Cruising: won many Grand Prix show-jumping competitions

Procedure’s relative ease raises some ethical questions

BioCore’s Ellough site near Suffolk, England: “It is a major site,” managing director Peter Carey says, “and National Grid, the utility we are with, describes it as a significant site in terms of gas import.”

Plants decompose to release gas with the remains serving as a useful fertiliser

Looming danger?: a nuclear reactor dome rises over an English beach. Photograph: Jason Alden/Bloomberg

We’re afraid of fracking, we don’t like wind turbines and we don’t have enough oil. Any chance we might cut down on energy usage? (...)

 Donegal Senator Brian Ó Domhnaill has had his drink-driving case adjourned until March. File photograph: Alan Betson/The Irish Times

Fianna Fáil’s Brian Ó Domhnaill also accused of failing to report a hit-and-run occurrence

Scientists in Britain have discovered the strongest biological material known to man, a limpet tooth. Photograph: Thinkstock.

Natural substance found in shelled creatures could be imitated for use in cars, boats and planes

Prof Luke O’Neill with flasks of inflamed white blood cells from the immune system in a laboratory in Trinity. Photograph: Nick Bradshaw

Tests reveal remedy could also halt diseases such as rheumatoid arthritis and alzheimer’s

‘We have found they hedgehogs are virtually absent from higher ground.’ Photograph: Thinkstock

Help us answer this and other prickly questions. Or, if cats are more your thing, you can take part in a national survey of our fe(...)

“It’s tough when it comes to dating profiles because we want someone who seems like an amazing person, but we also hopefully will have a relationship with this individual, so we want them to exist.”

Profiles that appear ‘too perfect’ are a turn off for prospective lovers, US study shows

Engineers Week file photograph of Sue McGrath  demonstrating combustion properties using flour. A survey released as part of this year’s events shows   that despite national efforts 70 per cent of parents don’t know what Stem stands for. Photograph: Cyril Byrne/The Irish Times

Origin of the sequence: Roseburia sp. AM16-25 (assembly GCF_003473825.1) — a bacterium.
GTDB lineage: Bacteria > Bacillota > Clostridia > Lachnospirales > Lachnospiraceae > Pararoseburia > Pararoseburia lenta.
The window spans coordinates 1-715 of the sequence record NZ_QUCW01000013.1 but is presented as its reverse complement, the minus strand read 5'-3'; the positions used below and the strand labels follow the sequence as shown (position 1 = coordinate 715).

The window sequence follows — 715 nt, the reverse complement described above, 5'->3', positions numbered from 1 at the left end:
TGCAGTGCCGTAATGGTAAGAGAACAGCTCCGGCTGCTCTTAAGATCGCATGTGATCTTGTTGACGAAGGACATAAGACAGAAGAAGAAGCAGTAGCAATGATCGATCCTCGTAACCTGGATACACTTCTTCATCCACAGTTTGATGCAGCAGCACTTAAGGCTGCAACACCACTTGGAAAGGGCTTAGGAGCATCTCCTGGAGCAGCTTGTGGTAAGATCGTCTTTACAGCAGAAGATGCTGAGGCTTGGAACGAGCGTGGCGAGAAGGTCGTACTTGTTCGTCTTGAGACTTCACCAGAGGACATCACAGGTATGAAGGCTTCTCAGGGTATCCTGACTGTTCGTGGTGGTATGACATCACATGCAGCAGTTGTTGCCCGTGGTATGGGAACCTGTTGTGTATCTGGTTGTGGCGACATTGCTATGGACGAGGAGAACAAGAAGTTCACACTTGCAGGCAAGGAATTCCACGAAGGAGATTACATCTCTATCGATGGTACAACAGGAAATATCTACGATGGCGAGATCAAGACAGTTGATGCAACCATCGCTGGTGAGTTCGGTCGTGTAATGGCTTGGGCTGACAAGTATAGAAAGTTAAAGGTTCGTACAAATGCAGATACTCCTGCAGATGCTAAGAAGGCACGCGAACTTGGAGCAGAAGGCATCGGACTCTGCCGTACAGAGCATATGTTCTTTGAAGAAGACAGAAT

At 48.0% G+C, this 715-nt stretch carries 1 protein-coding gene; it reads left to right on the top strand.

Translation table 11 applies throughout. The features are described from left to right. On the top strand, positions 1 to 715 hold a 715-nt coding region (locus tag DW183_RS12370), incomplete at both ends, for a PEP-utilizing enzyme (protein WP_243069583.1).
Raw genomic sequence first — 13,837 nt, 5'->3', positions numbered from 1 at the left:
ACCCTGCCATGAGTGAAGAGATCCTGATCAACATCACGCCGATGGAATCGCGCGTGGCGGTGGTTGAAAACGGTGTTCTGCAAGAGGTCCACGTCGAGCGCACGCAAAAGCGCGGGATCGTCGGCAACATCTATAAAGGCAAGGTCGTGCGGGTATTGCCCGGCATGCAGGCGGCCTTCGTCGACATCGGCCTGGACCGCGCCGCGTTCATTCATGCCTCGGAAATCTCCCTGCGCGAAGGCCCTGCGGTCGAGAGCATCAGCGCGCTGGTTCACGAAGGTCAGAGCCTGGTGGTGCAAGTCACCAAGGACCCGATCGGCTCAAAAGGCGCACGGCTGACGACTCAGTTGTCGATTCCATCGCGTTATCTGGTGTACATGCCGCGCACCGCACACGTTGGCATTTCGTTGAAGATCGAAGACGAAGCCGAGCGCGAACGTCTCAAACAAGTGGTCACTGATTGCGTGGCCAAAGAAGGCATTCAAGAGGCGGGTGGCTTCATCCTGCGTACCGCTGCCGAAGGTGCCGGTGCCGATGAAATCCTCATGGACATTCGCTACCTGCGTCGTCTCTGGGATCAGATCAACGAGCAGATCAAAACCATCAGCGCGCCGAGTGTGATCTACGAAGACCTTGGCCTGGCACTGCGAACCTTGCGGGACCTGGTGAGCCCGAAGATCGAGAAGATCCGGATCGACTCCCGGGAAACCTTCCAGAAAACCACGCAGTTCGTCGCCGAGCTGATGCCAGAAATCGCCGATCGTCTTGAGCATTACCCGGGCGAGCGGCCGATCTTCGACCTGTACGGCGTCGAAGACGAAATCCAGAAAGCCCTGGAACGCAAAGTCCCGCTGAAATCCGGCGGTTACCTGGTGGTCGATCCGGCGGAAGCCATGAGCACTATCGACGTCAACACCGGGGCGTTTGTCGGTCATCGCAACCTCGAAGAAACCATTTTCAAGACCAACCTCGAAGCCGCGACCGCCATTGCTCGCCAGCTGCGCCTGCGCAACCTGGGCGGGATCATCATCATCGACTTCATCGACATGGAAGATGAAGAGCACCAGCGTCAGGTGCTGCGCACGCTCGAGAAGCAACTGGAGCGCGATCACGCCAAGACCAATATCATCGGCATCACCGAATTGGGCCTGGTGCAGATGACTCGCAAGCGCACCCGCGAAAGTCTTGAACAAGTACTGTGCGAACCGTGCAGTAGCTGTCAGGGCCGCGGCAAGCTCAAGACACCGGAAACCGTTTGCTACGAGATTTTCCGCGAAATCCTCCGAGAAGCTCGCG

Engineers Week poll shows that despite efforts most don’t know what Stem stands for

File image of a March 2008 launch from the European Space Agency’s Kourou facility in French Guiana. Photograph: Stephane Corvaja/ESA via Getty Images

Intermediate Experimental Vehicle expected to splash down in Pacific after 1hr 40m

‘There is no doubt that consuming a diet rich in saturated fats can leave you at greater risk of cardiovascular disease.’ Photograph:  Jimmy Pozarik/Getty

Advice was given to millions of adults without sufficient scientific evidence

Prof Valeria Nicolosi: uses a form of 3D printing to make electronic components and advanced batteries.

Two receive €150,000 grants to help bring discoveries to market

Illustration: Thinkstock

Regular exercise causes profound changes in the body and mind. But what exactly is going on in there?

The crooked teeth and lower jaw of an Early Neolithic farmer Photograph: Olivia Cheronet

Dietary changes meant humans’ jaws became smaller but teeth stayed the same size

Bringing more women into the Stem (science, technology, engineering and mathematics) subjects is a constant struggle

UCD report states that ‘the key issue appears to be motivation’

Brendan Farrell, chief executive of HiberGene Diagnostics: “The test uses an enabling technology called loop mediated isothermal amplification (Lamp).”

HiberGene secures funding which will enable it to bring its product to market